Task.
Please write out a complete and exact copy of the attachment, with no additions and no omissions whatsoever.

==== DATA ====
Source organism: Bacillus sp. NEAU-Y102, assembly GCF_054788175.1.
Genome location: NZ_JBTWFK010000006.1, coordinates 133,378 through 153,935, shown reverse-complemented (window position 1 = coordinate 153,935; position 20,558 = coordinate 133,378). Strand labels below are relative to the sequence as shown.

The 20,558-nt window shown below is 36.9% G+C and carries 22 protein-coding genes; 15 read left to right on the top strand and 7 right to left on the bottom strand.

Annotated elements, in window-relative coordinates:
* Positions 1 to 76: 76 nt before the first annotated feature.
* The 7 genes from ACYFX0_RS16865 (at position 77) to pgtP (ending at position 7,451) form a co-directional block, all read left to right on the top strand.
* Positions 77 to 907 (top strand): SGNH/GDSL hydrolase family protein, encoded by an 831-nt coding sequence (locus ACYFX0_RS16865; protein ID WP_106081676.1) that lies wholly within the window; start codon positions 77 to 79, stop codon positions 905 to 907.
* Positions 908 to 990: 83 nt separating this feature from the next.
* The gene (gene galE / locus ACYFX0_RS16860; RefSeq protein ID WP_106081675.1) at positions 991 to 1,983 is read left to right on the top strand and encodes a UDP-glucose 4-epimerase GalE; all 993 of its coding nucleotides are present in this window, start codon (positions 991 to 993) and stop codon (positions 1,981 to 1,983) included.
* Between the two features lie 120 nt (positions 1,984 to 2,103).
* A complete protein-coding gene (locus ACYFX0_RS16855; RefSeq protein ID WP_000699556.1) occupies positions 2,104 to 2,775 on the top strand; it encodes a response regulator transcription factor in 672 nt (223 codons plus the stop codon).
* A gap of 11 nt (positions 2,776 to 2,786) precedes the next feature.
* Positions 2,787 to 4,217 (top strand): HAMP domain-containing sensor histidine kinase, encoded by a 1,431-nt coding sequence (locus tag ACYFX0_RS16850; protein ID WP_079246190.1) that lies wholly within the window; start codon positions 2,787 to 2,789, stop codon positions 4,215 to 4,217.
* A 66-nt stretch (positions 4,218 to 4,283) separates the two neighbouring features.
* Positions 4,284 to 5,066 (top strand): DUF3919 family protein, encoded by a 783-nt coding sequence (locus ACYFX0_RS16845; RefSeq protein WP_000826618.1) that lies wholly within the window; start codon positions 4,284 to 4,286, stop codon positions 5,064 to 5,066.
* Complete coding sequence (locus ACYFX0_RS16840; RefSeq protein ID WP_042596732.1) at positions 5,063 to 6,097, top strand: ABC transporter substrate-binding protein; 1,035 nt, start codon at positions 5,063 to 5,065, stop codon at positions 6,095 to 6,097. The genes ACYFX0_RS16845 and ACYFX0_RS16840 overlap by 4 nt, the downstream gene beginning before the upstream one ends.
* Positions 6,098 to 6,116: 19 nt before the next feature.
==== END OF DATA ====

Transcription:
Source organism: Bacillus sp. NEAU-Y102, assembly GCF_054788175.1.
Genome location: NZ_JBTWFK010000006.1, coordinates 133,378 through 153,935, shown reverse-complemented (window position 1 = coordinate 153,935; position 20,558 = coordinate 133,378). Strand labels below are relative to the sequence as shown.

The 20,558-nt window shown below is 36.9% G+C and carries 22 protein-coding genes; 15 read left to right on the top strand and 7 right to left on the bottom strand.

Annotated elements, in window-relative coordinates:
* Positions 1 to 76: 76 nt before the first annotated feature.
* The 7 genes from ACYFX0_RS16865 (at position 77) to pgtP (ending at position 7,451) form a co-directional block, all read left to right on the top strand.
* Positions 77 to 907 (top strand): SGNH/GDSL hydrolase family protein, encoded by an 831-nt coding sequence (locus ACYFX0_RS16865; protein ID WP_106081676.1) that lies wholly within the window; start codon positions 77 to 79, stop codon positions 905 to 907.
* Positions 908 to 990: 83 nt separating this feature from the next.
* The gene (gene galE / locus ACYFX0_RS16860; RefSeq protein ID WP_106081675.1) at positions 991 to 1,983 is read left to right on the top strand and encodes a UDP-glucose 4-epimerase GalE; all 993 of its coding nucleotides are present in this window, start codon (positions 991 to 993) and stop codon (positions 1,981 to 1,983) included.
* Between the two features lie 120 nt (positions 1,984 to 2,103).
* A complete protein-coding gene (locus ACYFX0_RS16855; RefSeq protein ID WP_000699556.1) occupies positions 2,104 to 2,775 on the top strand; it encodes a response regulator transcription factor in 672 nt (223 codons plus the stop codon).
* A gap of 11 nt (positions 2,776 to 2,786) precedes the next feature.
* Positions 2,787 to 4,217 (top strand): HAMP domain-containing sensor histidine kinase, encoded by a 1,431-nt coding sequence (locus tag ACYFX0_RS16850; protein ID WP_079246190.1) that lies wholly within the window; start codon positions 2,787 to 2,789, stop codon positions 4,215 to 4,217.
* A 66-nt stretch (positions 4,218 to 4,283) separates the two neighbouring features.
* Positions 4,284 to 5,066 (top strand): DUF3919 family protein, encoded by a 783-nt coding sequence (locus ACYFX0_RS16845; RefSeq protein WP_000826618.1) that lies wholly within the window; start codon positions 4,284 to 4,286, stop codon positions 5,064 to 5,066.
* Complete coding sequence (locus ACYFX0_RS16840; RefSeq protein ID WP_042596732.1) at positions 5,063 to 6,097, top strand: ABC transporter substrate-binding protein; 1,035 nt, start codon at positions 5,063 to 5,065, stop codon at positions 6,095 to 6,097. The genes ACYFX0_RS16845 and ACYFX0_RS16840 overlap by 4 nt, the downstream gene beginning before the upstream one ends.
* Positions 6,098 to 6,116: 19 nt before the next feature.